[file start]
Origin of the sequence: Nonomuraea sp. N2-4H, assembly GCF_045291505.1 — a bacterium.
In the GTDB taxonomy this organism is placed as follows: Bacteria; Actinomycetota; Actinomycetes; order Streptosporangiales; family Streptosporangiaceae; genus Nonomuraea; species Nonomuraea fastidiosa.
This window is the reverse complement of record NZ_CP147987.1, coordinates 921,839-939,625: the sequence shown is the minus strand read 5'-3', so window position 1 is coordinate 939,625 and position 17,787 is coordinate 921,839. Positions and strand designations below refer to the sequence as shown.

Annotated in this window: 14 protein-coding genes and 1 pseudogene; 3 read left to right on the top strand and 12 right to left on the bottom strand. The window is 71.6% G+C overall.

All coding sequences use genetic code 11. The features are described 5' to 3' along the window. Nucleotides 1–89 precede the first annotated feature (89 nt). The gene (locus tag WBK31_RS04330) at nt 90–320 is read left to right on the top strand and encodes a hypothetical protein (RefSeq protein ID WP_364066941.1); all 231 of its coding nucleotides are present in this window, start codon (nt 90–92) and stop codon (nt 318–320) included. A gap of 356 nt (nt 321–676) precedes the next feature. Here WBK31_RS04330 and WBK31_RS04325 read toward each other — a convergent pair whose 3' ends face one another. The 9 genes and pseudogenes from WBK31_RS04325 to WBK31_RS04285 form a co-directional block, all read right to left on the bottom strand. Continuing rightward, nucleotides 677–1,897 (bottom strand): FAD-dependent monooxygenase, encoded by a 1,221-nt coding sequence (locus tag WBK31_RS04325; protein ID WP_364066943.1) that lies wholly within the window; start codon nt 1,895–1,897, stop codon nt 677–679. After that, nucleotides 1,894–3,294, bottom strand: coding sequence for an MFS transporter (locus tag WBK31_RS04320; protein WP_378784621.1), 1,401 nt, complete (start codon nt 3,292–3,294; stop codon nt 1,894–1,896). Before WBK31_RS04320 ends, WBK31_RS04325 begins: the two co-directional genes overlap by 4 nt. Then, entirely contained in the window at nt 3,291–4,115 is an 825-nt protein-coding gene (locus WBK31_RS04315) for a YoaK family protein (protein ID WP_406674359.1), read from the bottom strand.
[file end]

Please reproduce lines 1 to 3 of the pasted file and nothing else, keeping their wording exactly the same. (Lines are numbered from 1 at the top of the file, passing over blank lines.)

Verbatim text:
Origin of the sequence: Nonomuraea sp. N2-4H, assembly GCF_045291505.1 — a bacterium.
In the GTDB taxonomy this organism is placed as follows: Bacteria; Actinomycetota; Actinomycetes; order Streptosporangiales; family Streptosporangiaceae; genus Nonomuraea; species Nonomuraea fastidiosa.
This window is the reverse complement of record NZ_CP147987.1, coordinates 921,839-939,625: the sequence shown is the minus strand read 5'-3', so window position 1 is coordinate 939,625 and position 17,787 is coordinate 921,839. Positions and strand designations below refer to the sequence as shown.